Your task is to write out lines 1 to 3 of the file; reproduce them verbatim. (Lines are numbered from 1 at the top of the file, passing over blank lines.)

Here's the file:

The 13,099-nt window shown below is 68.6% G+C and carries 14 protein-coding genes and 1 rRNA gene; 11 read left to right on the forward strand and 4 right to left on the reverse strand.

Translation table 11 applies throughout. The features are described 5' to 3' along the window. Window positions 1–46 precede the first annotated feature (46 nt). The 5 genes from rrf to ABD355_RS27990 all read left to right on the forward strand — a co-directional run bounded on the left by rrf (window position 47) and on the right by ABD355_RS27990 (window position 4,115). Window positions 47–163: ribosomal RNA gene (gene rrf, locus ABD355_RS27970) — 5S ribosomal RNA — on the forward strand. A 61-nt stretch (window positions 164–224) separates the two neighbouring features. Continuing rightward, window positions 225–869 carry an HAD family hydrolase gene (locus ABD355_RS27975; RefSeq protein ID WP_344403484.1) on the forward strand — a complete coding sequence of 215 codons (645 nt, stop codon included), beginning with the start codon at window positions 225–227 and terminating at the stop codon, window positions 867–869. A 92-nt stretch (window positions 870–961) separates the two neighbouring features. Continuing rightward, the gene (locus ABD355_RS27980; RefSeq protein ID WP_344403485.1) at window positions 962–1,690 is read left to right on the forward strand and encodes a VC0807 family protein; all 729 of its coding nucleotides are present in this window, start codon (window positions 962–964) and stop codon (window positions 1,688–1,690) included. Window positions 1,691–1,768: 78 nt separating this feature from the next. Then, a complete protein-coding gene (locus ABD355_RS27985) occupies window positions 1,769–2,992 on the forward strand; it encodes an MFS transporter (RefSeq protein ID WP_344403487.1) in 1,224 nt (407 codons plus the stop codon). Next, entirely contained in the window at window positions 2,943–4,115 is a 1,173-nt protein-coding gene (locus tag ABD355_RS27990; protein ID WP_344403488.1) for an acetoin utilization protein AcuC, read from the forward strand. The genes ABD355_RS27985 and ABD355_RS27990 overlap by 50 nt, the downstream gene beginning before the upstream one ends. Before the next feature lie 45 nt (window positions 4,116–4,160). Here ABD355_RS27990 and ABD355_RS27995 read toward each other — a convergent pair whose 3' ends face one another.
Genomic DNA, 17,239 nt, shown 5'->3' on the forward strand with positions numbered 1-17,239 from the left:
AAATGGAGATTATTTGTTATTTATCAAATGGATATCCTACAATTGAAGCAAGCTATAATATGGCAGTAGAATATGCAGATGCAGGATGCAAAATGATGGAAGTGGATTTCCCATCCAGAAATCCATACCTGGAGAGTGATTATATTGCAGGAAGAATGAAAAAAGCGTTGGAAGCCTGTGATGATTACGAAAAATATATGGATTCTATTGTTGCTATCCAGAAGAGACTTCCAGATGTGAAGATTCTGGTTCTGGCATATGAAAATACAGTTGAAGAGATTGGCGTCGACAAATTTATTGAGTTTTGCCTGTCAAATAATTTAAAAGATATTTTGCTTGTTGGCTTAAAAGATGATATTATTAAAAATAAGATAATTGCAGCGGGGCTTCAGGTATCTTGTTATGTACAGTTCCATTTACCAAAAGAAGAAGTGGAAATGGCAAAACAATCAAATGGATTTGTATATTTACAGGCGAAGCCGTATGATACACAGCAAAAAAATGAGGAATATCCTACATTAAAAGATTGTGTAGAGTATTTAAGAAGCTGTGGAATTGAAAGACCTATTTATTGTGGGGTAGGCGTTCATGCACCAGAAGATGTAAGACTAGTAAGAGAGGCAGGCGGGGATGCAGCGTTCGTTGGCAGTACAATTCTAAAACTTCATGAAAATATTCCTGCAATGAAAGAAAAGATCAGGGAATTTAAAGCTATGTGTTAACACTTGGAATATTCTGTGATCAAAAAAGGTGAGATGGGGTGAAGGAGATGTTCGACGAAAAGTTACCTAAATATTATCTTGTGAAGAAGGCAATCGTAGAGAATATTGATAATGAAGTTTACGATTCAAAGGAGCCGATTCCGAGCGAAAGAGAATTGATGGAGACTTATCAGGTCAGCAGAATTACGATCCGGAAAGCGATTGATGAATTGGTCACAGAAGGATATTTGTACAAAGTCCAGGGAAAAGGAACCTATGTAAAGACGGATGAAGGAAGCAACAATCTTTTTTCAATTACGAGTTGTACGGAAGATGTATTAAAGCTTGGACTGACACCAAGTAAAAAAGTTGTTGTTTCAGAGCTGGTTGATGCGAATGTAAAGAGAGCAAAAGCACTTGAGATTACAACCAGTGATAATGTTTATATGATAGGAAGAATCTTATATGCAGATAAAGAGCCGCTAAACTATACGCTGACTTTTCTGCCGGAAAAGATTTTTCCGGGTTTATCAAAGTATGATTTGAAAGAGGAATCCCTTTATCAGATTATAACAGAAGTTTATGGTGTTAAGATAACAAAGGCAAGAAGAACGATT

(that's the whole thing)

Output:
The 13,099-nt window shown below is 68.6% G+C and carries 14 protein-coding genes and 1 rRNA gene; 11 read left to right on the forward strand and 4 right to left on the reverse strand.

Translation table 11 applies throughout. The features are described 5' to 3' along the window. Window positions 1–46 precede the first annotated feature (46 nt). The 5 genes from rrf to ABD355_RS27990 all read left to right on the forward strand — a co-directional run bounded on the left by rrf (window position 47) and on the right by ABD355_RS27990 (window position 4,115). Window positions 47–163: ribosomal RNA gene (gene rrf, locus ABD355_RS27970) — 5S ribosomal RNA — on the forward strand. A 61-nt stretch (window positions 164–224) separates the two neighbouring features. Continuing rightward, window positions 225–869 carry an HAD family hydrolase gene (locus ABD355_RS27975; RefSeq protein ID WP_344403484.1) on the forward strand — a complete coding sequence of 215 codons (645 nt, stop codon included), beginning with the start codon at window positions 225–227 and terminating at the stop codon, window positions 867–869. A 92-nt stretch (window positions 870–961) separates the two neighbouring features. Continuing rightward, the gene (locus ABD355_RS27980; RefSeq protein ID WP_344403485.1) at window positions 962–1,690 is read left to right on the forward strand and encodes a VC0807 family protein; all 729 of its coding nucleotides are present in this window, start codon (window positions 962–964) and stop codon (window positions 1,688–1,690) included. Window positions 1,691–1,768: 78 nt separating this feature from the next. Then, a complete protein-coding gene (locus ABD355_RS27985) occupies window positions 1,769–2,992 on the forward strand; it encodes an MFS transporter (RefSeq protein ID WP_344403487.1) in 1,224 nt (407 codons plus the stop codon). Next, entirely contained in the window at window positions 2,943–4,115 is a 1,173-nt protein-coding gene (locus tag ABD355_RS27990; protein ID WP_344403488.1) for an acetoin utilization protein AcuC, read from the forward strand. The genes ABD355_RS27985 and ABD355_RS27990 overlap by 50 nt, the downstream gene beginning before the upstream one ends. Before the next feature lie 45 nt (window positions 4,116–4,160). Here ABD355_RS27990 and ABD355_RS27995 read toward each other — a convergent pair whose 3' ends face one another.
Genomic DNA, 17,239 nt, shown 5'->3' on the forward strand with positions numbered 1-17,239 from the left: